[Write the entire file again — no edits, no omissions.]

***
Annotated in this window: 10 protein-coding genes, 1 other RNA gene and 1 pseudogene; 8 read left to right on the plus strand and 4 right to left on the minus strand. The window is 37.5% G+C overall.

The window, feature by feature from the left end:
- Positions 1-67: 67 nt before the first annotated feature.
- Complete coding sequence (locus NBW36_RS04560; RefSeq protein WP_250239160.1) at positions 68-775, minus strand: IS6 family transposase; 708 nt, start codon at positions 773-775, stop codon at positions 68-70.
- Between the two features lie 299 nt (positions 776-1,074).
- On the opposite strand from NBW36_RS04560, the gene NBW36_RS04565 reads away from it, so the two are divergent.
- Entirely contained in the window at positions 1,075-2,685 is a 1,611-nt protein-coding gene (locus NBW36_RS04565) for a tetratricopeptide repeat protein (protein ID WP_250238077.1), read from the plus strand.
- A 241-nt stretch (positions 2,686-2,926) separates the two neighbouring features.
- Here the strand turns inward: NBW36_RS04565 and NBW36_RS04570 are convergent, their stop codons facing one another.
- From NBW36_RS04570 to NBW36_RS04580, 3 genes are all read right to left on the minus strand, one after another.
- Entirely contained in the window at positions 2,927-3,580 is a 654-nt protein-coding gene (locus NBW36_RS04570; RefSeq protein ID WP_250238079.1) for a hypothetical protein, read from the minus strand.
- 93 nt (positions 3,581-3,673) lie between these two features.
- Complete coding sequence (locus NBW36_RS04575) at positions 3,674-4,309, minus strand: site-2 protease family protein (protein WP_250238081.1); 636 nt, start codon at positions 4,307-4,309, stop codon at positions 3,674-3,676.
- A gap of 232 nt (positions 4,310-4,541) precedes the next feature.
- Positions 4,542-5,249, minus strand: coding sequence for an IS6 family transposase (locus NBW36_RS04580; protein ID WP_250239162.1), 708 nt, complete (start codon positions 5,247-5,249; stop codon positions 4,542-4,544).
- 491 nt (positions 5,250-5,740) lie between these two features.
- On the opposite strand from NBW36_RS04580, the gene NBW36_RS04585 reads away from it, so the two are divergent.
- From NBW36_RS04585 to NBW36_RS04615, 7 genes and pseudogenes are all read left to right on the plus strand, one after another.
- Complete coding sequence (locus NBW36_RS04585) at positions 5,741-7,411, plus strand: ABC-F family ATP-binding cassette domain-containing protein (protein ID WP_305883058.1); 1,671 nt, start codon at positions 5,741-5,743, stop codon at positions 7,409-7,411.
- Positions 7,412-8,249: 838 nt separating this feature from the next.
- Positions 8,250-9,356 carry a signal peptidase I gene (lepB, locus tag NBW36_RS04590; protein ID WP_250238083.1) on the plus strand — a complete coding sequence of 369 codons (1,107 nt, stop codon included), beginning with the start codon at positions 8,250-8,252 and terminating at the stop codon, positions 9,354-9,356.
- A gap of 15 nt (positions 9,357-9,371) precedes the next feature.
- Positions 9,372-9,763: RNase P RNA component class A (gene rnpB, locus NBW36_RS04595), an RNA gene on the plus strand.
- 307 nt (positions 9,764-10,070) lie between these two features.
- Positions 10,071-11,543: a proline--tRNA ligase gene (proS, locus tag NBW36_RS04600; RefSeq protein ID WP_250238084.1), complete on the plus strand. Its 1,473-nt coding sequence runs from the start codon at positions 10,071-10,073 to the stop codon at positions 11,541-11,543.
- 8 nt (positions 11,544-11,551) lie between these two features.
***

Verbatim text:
Annotated in this window: 10 protein-coding genes, 1 other RNA gene and 1 pseudogene; 8 read left to right on the plus strand and 4 right to left on the minus strand. The window is 37.5% G+C overall.

The window, feature by feature from the left end:
- Positions 1-67: 67 nt before the first annotated feature.
- Complete coding sequence (locus NBW36_RS04560; RefSeq protein WP_250239160.1) at positions 68-775, minus strand: IS6 family transposase; 708 nt, start codon at positions 773-775, stop codon at positions 68-70.
- Between the two features lie 299 nt (positions 776-1,074).
- On the opposite strand from NBW36_RS04560, the gene NBW36_RS04565 reads away from it, so the two are divergent.
- Entirely contained in the window at positions 1,075-2,685 is a 1,611-nt protein-coding gene (locus NBW36_RS04565) for a tetratricopeptide repeat protein (protein ID WP_250238077.1), read from the plus strand.
- A 241-nt stretch (positions 2,686-2,926) separates the two neighbouring features.
- Here the strand turns inward: NBW36_RS04565 and NBW36_RS04570 are convergent, their stop codons facing one another.
- From NBW36_RS04570 to NBW36_RS04580, 3 genes are all read right to left on the minus strand, one after another.
- Entirely contained in the window at positions 2,927-3,580 is a 654-nt protein-coding gene (locus NBW36_RS04570; RefSeq protein ID WP_250238079.1) for a hypothetical protein, read from the minus strand.
- 93 nt (positions 3,581-3,673) lie between these two features.
- Complete coding sequence (locus NBW36_RS04575) at positions 3,674-4,309, minus strand: site-2 protease family protein (protein WP_250238081.1); 636 nt, start codon at positions 4,307-4,309, stop codon at positions 3,674-3,676.
- A gap of 232 nt (positions 4,310-4,541) precedes the next feature.
- Positions 4,542-5,249, minus strand: coding sequence for an IS6 family transposase (locus NBW36_RS04580; protein ID WP_250239162.1), 708 nt, complete (start codon positions 5,247-5,249; stop codon positions 4,542-4,544).
- 491 nt (positions 5,250-5,740) lie between these two features.
- On the opposite strand from NBW36_RS04580, the gene NBW36_RS04585 reads away from it, so the two are divergent.
- From NBW36_RS04585 to NBW36_RS04615, 7 genes and pseudogenes are all read left to right on the plus strand, one after another.
- Complete coding sequence (locus NBW36_RS04585) at positions 5,741-7,411, plus strand: ABC-F family ATP-binding cassette domain-containing protein (protein ID WP_305883058.1); 1,671 nt, start codon at positions 5,741-5,743, stop codon at positions 7,409-7,411.
- Positions 7,412-8,249: 838 nt separating this feature from the next.
- Positions 8,250-9,356 carry a signal peptidase I gene (lepB, locus tag NBW36_RS04590; protein ID WP_250238083.1) on the plus strand — a complete coding sequence of 369 codons (1,107 nt, stop codon included), beginning with the start codon at positions 8,250-8,252 and terminating at the stop codon, positions 9,354-9,356.
- A gap of 15 nt (positions 9,357-9,371) precedes the next feature.
- Positions 9,372-9,763: RNase P RNA component class A (gene rnpB, locus NBW36_RS04595), an RNA gene on the plus strand.
- 307 nt (positions 9,764-10,070) lie between these two features.
- Positions 10,071-11,543: a proline--tRNA ligase gene (proS, locus tag NBW36_RS04600; RefSeq protein ID WP_250238084.1), complete on the plus strand. Its 1,473-nt coding sequence runs from the start codon at positions 10,071-10,073 to the stop codon at positions 11,541-11,543.
- 8 nt (positions 11,544-11,551) lie between these two features.